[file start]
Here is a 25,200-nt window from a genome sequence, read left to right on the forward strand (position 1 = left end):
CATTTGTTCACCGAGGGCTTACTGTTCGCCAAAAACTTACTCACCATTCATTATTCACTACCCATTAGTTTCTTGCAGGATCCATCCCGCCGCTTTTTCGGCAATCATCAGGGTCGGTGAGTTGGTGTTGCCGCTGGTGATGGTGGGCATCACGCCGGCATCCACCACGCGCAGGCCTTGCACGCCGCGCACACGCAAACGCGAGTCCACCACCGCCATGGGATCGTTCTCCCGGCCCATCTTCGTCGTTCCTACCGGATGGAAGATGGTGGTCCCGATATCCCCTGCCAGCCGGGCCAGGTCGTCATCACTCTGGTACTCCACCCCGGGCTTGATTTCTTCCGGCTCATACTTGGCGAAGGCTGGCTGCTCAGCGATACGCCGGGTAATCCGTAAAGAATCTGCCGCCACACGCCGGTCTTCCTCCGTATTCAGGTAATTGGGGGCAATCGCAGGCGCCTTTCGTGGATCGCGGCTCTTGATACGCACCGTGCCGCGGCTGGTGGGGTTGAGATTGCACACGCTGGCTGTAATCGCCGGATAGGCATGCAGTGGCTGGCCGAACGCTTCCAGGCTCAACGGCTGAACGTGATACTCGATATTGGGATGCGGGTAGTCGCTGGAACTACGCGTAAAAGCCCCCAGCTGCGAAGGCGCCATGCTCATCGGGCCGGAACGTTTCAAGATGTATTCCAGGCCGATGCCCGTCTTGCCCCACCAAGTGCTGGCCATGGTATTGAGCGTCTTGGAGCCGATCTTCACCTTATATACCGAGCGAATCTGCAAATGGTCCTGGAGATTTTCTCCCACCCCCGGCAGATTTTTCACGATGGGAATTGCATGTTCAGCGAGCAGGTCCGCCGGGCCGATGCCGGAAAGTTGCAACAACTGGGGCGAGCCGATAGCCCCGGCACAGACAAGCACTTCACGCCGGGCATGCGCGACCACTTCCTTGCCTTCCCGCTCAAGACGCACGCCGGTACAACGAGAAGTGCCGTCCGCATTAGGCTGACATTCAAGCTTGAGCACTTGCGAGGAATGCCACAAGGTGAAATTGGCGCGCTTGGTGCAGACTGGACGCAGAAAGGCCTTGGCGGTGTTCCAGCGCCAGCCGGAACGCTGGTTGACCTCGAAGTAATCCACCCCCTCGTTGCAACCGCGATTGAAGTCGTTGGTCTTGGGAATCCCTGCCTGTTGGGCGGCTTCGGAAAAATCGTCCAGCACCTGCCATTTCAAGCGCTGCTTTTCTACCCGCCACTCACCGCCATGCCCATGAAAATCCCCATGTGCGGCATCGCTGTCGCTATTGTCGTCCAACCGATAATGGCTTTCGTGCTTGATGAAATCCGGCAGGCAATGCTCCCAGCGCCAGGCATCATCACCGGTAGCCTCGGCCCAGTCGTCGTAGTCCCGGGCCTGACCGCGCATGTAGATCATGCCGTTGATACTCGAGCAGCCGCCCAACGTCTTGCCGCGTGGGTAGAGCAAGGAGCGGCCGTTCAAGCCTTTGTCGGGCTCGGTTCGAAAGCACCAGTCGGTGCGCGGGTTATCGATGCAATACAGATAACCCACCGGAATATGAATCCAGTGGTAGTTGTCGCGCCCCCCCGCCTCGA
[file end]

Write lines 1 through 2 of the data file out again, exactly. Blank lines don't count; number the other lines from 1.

Here is a 25,200-nt window from a genome sequence, read left to right on the forward strand (position 1 = left end):
CATTTGTTCACCGAGGGCTTACTGTTCGCCAAAAACTTACTCACCATTCATTATTCACTACCCATTAGTTTCTTGCAGGATCCATCCCGCCGCTTTTTCGGCAATCATCAGGGTCGGTGAGTTGGTGTTGCCGCTGGTGATGGTGGGCATCACGCCGGCATCCACCACGCGCAGGCCTTGCACGCCGCGCACACGCAAACGCGAGTCCACCACCGCCATGGGATCGTTCTCCCGGCCCATCTTCGTCGTTCCTACCGGATGGAAGATGGTGGTCCCGATATCCCCTGCCAGCCGGGCCAGGTCGTCATCACTCTGGTACTCCACCCCGGGCTTGATTTCTTCCGGCTCATACTTGGCGAAGGCTGGCTGCTCAGCGATACGCCGGGTAATCCGTAAAGAATCTGCCGCCACACGCCGGTCTTCCTCCGTATTCAGGTAATTGGGGGCAATCGCAGGCGCCTTTCGTGGATCGCGGCTCTTGATACGCACCGTGCCGCGGCTGGTGGGGTTGAGATTGCACACGCTGGCTGTAATCGCCGGATAGGCATGCAGTGGCTGGCCGAACGCTTCCAGGCTCAACGGCTGAACGTGATACTCGATATTGGGATGCGGGTAGTCGCTGGAACTACGCGTAAAAGCCCCCAGCTGCGAAGGCGCCATGCTCATCGGGCCGGAACGTTTCAAGATGTATTCCAGGCCGATGCCCGTCTTGCCCCACCAAGTGCTGGCCATGGTATTGAGCGTCTTGGAGCCGATCTTCACCTTATATACCGAGCGAATCTGCAAATGGTCCTGGAGATTTTCTCCCACCCCCGGCAGATTTTTCACGATGGGAATTGCATGTTCAGCGAGCAGGTCCGCCGGGCCGATGCCGGAAAGTTGCAACAACTGGGGCGAGCCGATAGCCCCGGCACAGACAAGCACTTCACGCCGGGCATGCGCGACCACTTCCTTGCCTTCCCGCTCAAGACGCACGCCGGTACAACGAGAAGTGCCGTCCGCATTAGGCTGACATTCAAGCTTGAGCACTTGCGAGGAATGCCACAAGGTGAAATTGGCGCGCTTGGTGCAGACTGGACGCAGAAAGGCCTTGGCGGTGTTCCAGCGCCAGCCGGAACGCTGGTTGACCTCGAAGTAATCCACCCCCTCGTTGCAACCGCGATTGAAGTCGTTGGTCTTGGGAATCCCTGCCTGTTGGGCGGCTTCGGAAAAATCGTCCAGCACCTGCCATTTCAAGCGCTGCTTTTCTACCCGCCACTCACCGCCATGCCCATGAAAATCCCCATGTGCGGCATCGCTGTCGCTATTGTCGTCCAACCGATAATGGCTTTCGTGCTTGATGAAATCCGGCAGGCAATGCTCCCAGCGCCAGGCATCATCACCGGTAGCCTCGGCCCAGTCGTCGTAGTCCCGGGCCTGACCGCGCATGTAGATCATGCCGTTGATACTCGAGCAGCCGCCCAACGTCTTGCCGCGTGGGTAGAGCAAGGAGCGGCCGTTCAAGCCTTTGTCGGGCTCGGTTCGAAAGCACCAGTCGGTGCGCGGGTTATCGATGCAATACAGATAACCCACCGGAATATGAATCCAGTGGTAGTTGTCGCGCCCCCCCGCCTCGA